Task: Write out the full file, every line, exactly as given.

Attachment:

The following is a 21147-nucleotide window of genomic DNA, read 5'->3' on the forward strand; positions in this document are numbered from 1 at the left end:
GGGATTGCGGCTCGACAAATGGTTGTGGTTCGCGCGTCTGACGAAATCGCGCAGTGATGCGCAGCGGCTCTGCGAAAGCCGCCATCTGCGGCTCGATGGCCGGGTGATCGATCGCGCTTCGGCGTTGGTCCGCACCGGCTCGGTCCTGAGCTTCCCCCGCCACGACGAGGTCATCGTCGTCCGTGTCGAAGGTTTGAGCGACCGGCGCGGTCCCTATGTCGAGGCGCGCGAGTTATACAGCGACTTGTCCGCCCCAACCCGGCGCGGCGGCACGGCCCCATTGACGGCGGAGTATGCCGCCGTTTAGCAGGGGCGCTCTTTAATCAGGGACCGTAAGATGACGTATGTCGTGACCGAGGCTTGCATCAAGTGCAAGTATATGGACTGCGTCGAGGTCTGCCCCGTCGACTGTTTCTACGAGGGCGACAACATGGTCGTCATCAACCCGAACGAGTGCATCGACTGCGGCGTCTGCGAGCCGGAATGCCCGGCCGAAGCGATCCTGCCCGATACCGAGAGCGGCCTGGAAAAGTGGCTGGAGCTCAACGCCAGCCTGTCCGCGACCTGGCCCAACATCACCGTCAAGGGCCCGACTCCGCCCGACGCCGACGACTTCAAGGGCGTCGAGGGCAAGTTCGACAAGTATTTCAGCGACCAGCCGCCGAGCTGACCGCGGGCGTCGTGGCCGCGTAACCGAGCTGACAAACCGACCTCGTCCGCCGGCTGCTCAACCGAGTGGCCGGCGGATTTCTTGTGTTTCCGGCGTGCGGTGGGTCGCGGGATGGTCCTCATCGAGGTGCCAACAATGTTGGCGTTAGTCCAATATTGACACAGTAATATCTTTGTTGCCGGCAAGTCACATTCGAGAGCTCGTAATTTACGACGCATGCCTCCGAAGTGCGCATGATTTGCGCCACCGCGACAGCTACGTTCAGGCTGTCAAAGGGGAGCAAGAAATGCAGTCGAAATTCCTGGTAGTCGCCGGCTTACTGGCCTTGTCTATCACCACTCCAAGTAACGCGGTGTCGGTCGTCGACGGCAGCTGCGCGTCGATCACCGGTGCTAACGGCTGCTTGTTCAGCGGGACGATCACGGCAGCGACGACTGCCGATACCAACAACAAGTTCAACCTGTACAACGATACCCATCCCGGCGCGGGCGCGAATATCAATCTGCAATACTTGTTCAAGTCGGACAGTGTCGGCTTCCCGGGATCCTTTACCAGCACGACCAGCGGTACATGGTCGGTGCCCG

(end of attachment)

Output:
The following is a 21147-nucleotide window of genomic DNA, read 5'->3' on the forward strand; positions in this document are numbered from 1 at the left end:
GGGATTGCGGCTCGACAAATGGTTGTGGTTCGCGCGTCTGACGAAATCGCGCAGTGATGCGCAGCGGCTCTGCGAAAGCCGCCATCTGCGGCTCGATGGCCGGGTGATCGATCGCGCTTCGGCGTTGGTCCGCACCGGCTCGGTCCTGAGCTTCCCCCGCCACGACGAGGTCATCGTCGTCCGTGTCGAAGGTTTGAGCGACCGGCGCGGTCCCTATGTCGAGGCGCGCGAGTTATACAGCGACTTGTCCGCCCCAACCCGGCGCGGCGGCACGGCCCCATTGACGGCGGAGTATGCCGCCGTTTAGCAGGGGCGCTCTTTAATCAGGGACCGTAAGATGACGTATGTCGTGACCGAGGCTTGCATCAAGTGCAAGTATATGGACTGCGTCGAGGTCTGCCCCGTCGACTGTTTCTACGAGGGCGACAACATGGTCGTCATCAACCCGAACGAGTGCATCGACTGCGGCGTCTGCGAGCCGGAATGCCCGGCCGAAGCGATCCTGCCCGATACCGAGAGCGGCCTGGAAAAGTGGCTGGAGCTCAACGCCAGCCTGTCCGCGACCTGGCCCAACATCACCGTCAAGGGCCCGACTCCGCCCGACGCCGACGACTTCAAGGGCGTCGAGGGCAAGTTCGACAAGTATTTCAGCGACCAGCCGCCGAGCTGACCGCGGGCGTCGTGGCCGCGTAACCGAGCTGACAAACCGACCTCGTCCGCCGGCTGCTCAACCGAGTGGCCGGCGGATTTCTTGTGTTTCCGGCGTGCGGTGGGTCGCGGGATGGTCCTCATCGAGGTGCCAACAATGTTGGCGTTAGTCCAATATTGACACAGTAATATCTTTGTTGCCGGCAAGTCACATTCGAGAGCTCGTAATTTACGACGCATGCCTCCGAAGTGCGCATGATTTGCGCCACCGCGACAGCTACGTTCAGGCTGTCAAAGGGGAGCAAGAAATGCAGTCGAAATTCCTGGTAGTCGCCGGCTTACTGGCCTTGTCTATCACCACTCCAAGTAACGCGGTGTCGGTCGTCGACGGCAGCTGCGCGTCGATCACCGGTGCTAACGGCTGCTTGTTCAGCGGGACGATCACGGCAGCGACGACTGCCGATACCAACAACAAGTTCAACCTGTACAACGATACCCATCCCGGCGCGGGCGCGAATATCAATCTGCAATACTTGTTCAAGTCGGACAGTGTCGGCTTCCCGGGATCCTTTACCAGCACGACCAGCGGTACATGGTCGGTGCCCG